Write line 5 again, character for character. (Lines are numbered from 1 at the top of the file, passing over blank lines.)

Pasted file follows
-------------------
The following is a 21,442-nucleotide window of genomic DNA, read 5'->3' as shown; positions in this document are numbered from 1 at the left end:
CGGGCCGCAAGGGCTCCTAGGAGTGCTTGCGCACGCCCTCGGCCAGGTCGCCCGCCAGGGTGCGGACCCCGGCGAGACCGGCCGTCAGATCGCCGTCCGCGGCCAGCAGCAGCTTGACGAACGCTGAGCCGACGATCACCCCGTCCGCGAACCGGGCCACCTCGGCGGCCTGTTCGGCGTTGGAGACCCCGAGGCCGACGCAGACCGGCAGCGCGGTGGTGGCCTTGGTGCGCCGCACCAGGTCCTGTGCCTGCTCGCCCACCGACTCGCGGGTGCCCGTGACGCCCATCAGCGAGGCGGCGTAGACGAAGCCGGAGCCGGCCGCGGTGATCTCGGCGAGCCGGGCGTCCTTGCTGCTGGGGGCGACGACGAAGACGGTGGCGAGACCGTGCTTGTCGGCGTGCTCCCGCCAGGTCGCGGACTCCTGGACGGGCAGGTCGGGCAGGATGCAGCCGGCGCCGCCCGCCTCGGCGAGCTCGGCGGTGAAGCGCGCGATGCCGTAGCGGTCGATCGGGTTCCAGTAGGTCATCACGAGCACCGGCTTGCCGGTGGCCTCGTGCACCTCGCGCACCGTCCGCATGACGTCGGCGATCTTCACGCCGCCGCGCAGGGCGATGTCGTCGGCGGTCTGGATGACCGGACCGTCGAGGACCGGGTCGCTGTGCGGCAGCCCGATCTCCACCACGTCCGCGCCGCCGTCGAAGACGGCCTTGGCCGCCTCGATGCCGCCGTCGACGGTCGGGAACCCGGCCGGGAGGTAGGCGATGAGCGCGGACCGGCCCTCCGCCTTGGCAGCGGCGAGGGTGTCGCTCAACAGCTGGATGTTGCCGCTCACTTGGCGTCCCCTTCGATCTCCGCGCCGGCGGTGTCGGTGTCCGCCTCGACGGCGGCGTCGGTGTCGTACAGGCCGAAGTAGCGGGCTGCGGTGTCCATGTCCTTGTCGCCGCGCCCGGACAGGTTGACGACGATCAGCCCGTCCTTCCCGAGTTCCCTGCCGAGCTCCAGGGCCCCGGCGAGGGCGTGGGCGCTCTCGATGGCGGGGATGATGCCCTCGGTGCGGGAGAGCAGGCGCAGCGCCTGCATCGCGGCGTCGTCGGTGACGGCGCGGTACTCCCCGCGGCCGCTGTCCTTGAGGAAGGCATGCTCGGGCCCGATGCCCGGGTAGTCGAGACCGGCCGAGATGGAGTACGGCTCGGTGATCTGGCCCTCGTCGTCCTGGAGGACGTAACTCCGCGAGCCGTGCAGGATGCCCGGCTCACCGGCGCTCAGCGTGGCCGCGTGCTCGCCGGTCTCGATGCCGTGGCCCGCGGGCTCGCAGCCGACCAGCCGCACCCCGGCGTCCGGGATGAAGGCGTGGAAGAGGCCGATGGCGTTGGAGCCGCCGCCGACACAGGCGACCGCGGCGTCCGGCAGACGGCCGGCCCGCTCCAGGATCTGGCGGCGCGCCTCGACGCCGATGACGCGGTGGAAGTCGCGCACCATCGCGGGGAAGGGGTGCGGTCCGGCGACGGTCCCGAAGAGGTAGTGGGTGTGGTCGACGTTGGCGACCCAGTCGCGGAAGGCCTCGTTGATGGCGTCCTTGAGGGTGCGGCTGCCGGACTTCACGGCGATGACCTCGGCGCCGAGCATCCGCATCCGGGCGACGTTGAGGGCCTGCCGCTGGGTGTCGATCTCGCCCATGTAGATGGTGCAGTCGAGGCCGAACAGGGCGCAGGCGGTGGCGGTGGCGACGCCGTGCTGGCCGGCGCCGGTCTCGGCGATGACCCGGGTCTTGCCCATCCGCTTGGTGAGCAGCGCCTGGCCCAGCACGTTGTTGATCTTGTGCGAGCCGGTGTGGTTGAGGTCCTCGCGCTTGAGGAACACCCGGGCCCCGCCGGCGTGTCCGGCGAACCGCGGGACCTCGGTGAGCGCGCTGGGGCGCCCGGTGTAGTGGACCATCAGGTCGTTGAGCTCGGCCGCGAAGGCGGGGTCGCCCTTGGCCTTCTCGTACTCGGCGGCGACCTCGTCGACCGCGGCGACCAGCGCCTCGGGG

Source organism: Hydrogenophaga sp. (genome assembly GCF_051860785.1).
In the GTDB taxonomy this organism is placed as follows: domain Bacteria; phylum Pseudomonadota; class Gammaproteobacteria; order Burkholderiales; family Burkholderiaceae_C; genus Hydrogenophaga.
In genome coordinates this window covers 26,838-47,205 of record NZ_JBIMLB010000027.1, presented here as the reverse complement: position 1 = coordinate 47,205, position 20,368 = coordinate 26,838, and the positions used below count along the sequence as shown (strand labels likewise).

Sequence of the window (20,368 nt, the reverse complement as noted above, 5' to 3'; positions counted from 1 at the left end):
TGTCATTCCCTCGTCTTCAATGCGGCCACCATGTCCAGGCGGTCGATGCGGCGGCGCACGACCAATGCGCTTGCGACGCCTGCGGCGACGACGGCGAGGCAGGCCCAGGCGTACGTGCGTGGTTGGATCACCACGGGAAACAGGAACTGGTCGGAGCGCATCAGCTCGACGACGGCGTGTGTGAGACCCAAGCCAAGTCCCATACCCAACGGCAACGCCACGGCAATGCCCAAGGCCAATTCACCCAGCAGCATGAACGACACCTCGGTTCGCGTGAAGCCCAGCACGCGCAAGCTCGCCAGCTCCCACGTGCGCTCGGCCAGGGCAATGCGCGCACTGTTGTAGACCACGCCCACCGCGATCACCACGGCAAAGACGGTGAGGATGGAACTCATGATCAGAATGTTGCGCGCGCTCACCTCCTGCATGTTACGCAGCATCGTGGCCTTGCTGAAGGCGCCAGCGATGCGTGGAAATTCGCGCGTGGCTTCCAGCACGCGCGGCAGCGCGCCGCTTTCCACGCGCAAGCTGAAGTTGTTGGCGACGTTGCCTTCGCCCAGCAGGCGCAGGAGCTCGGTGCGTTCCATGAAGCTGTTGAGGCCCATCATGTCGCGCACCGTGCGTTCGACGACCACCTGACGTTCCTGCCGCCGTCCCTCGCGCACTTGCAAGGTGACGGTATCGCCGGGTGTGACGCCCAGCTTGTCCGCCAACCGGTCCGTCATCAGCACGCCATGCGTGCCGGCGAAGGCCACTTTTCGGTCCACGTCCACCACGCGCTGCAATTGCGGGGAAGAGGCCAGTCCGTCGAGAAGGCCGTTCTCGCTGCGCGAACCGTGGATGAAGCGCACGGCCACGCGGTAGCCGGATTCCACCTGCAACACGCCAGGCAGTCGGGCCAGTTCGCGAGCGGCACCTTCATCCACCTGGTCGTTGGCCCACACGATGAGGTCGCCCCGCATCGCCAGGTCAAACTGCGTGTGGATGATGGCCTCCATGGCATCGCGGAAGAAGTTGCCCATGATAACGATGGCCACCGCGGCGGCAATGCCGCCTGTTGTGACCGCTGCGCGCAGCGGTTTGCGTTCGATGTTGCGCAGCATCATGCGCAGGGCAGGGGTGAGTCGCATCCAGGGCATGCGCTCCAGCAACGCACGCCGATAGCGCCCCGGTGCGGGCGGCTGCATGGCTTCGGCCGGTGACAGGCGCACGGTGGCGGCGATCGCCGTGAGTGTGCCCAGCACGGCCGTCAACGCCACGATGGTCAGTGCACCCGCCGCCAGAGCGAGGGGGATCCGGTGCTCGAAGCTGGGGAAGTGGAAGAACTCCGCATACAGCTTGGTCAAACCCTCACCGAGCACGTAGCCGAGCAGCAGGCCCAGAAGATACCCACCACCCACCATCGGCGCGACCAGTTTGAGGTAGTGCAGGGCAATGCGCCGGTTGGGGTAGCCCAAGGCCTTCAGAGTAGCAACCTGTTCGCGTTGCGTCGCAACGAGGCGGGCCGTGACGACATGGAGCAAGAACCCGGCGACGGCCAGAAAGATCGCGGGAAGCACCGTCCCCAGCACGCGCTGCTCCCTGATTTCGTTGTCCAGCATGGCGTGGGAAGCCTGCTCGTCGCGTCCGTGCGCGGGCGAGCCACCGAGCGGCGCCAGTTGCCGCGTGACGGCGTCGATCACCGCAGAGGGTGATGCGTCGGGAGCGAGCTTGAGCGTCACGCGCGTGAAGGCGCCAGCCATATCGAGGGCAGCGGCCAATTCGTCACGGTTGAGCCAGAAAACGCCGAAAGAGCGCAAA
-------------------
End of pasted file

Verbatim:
In genome coordinates this window covers 26,838-47,205 of record NZ_JBIMLB010000027.1, presented here as the reverse complement: position 1 = coordinate 47,205, position 20,368 = coordinate 26,838, and the positions used below count along the sequence as shown (strand labels likewise).